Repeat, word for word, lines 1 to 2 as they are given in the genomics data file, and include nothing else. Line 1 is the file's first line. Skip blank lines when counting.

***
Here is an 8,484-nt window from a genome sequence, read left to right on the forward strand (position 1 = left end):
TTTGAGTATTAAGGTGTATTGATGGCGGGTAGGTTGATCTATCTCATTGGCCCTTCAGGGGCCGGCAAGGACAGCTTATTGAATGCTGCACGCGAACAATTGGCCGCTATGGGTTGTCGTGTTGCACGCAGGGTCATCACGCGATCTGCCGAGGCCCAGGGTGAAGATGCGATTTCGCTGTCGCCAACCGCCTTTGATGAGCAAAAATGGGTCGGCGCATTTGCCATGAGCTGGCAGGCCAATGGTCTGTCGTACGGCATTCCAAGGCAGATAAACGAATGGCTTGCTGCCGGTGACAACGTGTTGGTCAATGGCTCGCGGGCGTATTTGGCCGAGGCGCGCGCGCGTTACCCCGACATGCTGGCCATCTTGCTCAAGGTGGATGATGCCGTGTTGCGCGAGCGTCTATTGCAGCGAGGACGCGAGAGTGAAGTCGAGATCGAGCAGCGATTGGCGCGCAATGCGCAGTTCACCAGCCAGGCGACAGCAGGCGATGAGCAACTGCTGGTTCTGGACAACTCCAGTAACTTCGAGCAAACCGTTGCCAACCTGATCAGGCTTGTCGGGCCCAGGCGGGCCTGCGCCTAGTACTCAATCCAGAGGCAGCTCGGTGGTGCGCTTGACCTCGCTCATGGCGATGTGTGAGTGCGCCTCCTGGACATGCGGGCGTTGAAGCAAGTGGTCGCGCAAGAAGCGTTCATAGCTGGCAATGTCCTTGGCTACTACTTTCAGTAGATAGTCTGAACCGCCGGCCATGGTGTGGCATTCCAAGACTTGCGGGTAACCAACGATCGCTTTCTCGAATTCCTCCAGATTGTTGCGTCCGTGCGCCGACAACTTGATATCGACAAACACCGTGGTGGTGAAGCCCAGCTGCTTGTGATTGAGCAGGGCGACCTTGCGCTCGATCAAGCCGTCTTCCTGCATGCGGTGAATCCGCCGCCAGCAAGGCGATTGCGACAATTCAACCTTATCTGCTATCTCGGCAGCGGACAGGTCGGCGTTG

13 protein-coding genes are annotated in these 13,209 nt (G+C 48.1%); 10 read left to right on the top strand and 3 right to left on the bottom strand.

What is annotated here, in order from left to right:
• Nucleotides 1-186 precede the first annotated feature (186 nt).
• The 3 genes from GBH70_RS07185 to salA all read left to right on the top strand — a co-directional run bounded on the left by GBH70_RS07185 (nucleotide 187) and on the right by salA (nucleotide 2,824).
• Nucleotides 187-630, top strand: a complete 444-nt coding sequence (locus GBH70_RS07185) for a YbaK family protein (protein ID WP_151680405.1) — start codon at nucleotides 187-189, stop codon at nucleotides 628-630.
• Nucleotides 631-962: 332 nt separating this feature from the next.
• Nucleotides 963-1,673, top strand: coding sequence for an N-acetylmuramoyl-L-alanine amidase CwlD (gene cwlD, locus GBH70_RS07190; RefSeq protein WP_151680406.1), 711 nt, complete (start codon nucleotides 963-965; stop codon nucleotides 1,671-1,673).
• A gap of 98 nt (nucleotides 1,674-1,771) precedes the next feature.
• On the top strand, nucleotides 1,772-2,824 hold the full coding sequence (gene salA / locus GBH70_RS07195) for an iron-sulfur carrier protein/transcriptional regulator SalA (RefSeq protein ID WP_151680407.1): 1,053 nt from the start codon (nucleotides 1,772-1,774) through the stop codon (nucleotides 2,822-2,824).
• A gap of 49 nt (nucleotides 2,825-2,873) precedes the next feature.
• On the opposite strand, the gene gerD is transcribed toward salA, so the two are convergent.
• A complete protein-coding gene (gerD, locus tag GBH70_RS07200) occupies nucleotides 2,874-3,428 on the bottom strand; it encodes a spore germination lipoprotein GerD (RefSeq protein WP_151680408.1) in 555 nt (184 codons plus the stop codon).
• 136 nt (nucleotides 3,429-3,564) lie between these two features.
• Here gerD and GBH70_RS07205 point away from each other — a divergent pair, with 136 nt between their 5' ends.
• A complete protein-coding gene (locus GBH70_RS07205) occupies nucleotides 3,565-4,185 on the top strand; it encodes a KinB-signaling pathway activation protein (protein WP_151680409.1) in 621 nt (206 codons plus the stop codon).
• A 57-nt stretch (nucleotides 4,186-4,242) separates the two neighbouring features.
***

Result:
Here is an 8,484-nt window from a genome sequence, read left to right on the forward strand (position 1 = left end):
TTTGAGTATTAAGGTGTATTGATGGCGGGTAGGTTGATCTATCTCATTGGCCCTTCAGGGGCCGGCAAGGACAGCTTATTGAATGCTGCACGCGAACAATTGGCCGCTATGGGTTGTCGTGTTGCACGCAGGGTCATCACGCGATCTGCCGAGGCCCAGGGTGAAGATGCGATTTCGCTGTCGCCAACCGCCTTTGATGAGCAAAAATGGGTCGGCGCATTTGCCATGAGCTGGCAGGCCAATGGTCTGTCGTACGGCATTCCAAGGCAGATAAACGAATGGCTTGCTGCCGGTGACAACGTGTTGGTCAATGGCTCGCGGGCGTATTTGGCCGAGGCGCGCGCGCGTTACCCCGACATGCTGGCCATCTTGCTCAAGGTGGATGATGCCGTGTTGCGCGAGCGTCTATTGCAGCGAGGACGCGAGAGTGAAGTCGAGATCGAGCAGCGATTGGCGCGCAATGCGCAGTTCACCAGCCAGGCGACAGCAGGCGATGAGCAACTGCTGGTTCTGGACAACTCCAGTAACTTCGAGCAAACCGTTGCCAACCTGATCAGGCTTGTCGGGCCCAGGCGGGCCTGCGCCTAGTACTCAATCCAGAGGCAGCTCGGTGGTGCGCTTGACCTCGCTCATGGCGATGTGTGAGTGCGCCTCCTGGACATGCGGGCGTTGAAGCAAGTGGTCGCGCAAGAAGCGTTCATAGCTGGCAATGTCCTTGGCTACTACTTTCAGTAGATAGTCTGAACCGCCGGCCATGGTGTGGCATTCCAAGACTTGCGGGTAACCAACGATCGCTTTCTCGAATTCCTCCAGATTGTTGCGTCCGTGCGCCGACAACTTGATATCGACAAACACCGTGGTGGTGAAGCCCAGCTGCTTGTGATTGAGCAGGGCGACCTTGCGCTCGATCAAGCCGTCTTCCTGCATGCGGTGAATCCGCCGCCAGCAAGGCGATTGCGACAATTCAACCTTATCTGCTATCTCGGCAGCGGACAGGTCGGCGTTG